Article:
Monday, 24 November 2014

The Sweet Forgotten

I know I’m about to sound like the biggest hypocrite on the planet BUT it’s explainable.

Woolworths is the place all Katherinites dread. It’s where you go to buy vegies that have expired their shelf life, catch some kind of illness that’s not bad enough to stay home from work but bad enough that you think you should go home from work before spreading it to everyone else and it’s where you go to stand in a queue while eating or drinking the things you’ve plucked from the shelf to pass this time away so that by the time you get to the counter you’re handing over an empty packet or bottle to be scanned through before the checkout chick puts it in the bin for you. It’s not the place you go to be presently surprised. But the other day I was. In fact, I was so surprised I did a little happy dance. For there on the shelf was something I had not seen nor tasted for a very long time.

I travelled to America in 2009. It was the trip of a lifetime. I met people I had been friends with for ages online. They showed me their America. Undulating, rocky outcrops covered in sage bush dotted with grazing cattle to the North West. Big houses on green acres only minutes from the inner city that hosts baseball stadiums and giant blue landmarks to the East. I travelled up the West coast with a mate. I’m sure he wonders how he survived my panic attacks in mid-traffic in the bustling cities of Los Angeles and San Francisco.

Being in another country, no matter how familiar television had made it, there’s still plenty to discover. I found Denny’s to be the only restaurants that served food I would actually eat. McDonalds wasn’t savoury, it was sweet. Costco was a jumbo sized supermarket and everything in it was jumbo sized. Food outlets are rated according to cleanliness, not food quality. And the processed food was far more processed than Australian processed food. But my one little joy I discovered amongst the super-sized and extra sweetened was a Texas made, iced tea drink called Snapples. It came in a huge range of flavours. There’s little “Did-You-Know’s” under the lid. And I hadn’t drank one since I flew out of the U.S. So to find it on the supermarket shelf had me cuddling the glass bottle all the way to the checkout where I excitedly stated “Snapples!” when I was finally served.

“Yeah! It’s back!” replied the checkout bloke. What the hell did he mean it’s back? I never even knew it was here in the first place!... Meh! I had Snapples. And I savoured it. Just in case Woolworths, in their capitalism wisdom, took it away again and it would be another 5 years or trip to America before I could drink it again.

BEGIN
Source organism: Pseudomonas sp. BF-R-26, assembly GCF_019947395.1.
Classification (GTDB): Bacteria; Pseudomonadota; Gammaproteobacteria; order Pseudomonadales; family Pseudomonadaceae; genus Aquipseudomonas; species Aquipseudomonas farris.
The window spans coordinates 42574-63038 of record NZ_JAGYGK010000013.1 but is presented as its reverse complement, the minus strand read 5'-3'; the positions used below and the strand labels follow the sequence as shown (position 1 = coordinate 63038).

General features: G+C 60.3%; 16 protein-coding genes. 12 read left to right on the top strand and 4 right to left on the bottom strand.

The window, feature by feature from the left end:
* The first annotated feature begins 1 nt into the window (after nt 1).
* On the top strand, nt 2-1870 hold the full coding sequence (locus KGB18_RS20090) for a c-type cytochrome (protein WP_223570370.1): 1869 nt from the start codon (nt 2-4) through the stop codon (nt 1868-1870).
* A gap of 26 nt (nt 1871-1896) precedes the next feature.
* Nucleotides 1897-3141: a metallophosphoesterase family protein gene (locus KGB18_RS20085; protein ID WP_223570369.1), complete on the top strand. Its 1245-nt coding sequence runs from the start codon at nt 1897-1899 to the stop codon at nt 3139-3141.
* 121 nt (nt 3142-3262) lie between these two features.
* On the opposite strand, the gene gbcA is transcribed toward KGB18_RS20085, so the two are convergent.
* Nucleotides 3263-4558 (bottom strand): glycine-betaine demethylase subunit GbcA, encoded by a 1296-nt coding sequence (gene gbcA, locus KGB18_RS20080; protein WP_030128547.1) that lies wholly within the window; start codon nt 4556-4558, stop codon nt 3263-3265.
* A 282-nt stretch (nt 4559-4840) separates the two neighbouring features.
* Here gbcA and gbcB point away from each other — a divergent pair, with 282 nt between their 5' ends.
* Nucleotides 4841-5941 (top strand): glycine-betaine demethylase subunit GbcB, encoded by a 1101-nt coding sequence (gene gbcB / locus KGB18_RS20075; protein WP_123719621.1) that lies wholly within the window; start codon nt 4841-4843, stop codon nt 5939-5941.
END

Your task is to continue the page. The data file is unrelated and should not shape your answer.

Saturday, 22 November 2014

Australian Made

I copped strange looks as I threw bag after bag of frozen peas back into the supermarket freezer. Made in New Zealand. Made in USA. Packed in Australia using imported ingredients. Why can’t I find brand name Australian products? I was forced to go against principles I’ve had in place since 2011 and buy Woolworths brand frozen peas.

For me, shopping is tedious. I don’t cook, I really only eat packaged food. I’m lazy and eat because it’s necessary not because I enjoy it. Except for good pasta. I enjoy that. So, my shopping has me checking the back of every packet looking for the words “Made in Australia” or bear the Australian Made symbol. As Australian made products slowly diminish, creating and keeping jobs in other countries rather than our own I wonder, do people really not care where their food comes from? How many of them give enough of a toss to think about checking?

Earlier this year SPC Ardmona nearly went bust and needed a government hand out to survive and keep their factory in Victoria open. Meanwhile, Italian brands flourish because their 20cents cheaper. SPC Ardmona do canned vegetables, in particular canned tomatoes (diced, chopped and whole).

Late last year Spring Gully did a Facebook call out asking for consumers to buy their products and keep jobs in Australia. The South Australian company manufacture relishes, pickles and sauces. Their corn relish is brilliant on a corned beef sandwich.

As far as I know, San Remo, another South Australian company, is doing okay. Their specialty is pastas and sauces. But that doesn’t mean we should get complacent.  If people keep buying home brand or some other brand they’ll be in strife too.

Consumers blame the government for not supporting our food industries but really, the only group we should be pissed off with is ourselves. It’s up to US to keep jobs here in Australia. It’s up to US to check the back of the packets, the signs above the vegetables, the stickers on the meat trays to know that what we are buying is going to keep fellow Australians employed. So next time you head in to the supermarket think before you buy. Even better, avoid the supermarket altogether. Buy your veggies from the grocer and the meat from the butcher. If you live in the country head to the farmers markets. Just, for goodness sake, BUY AUSTRALIAN!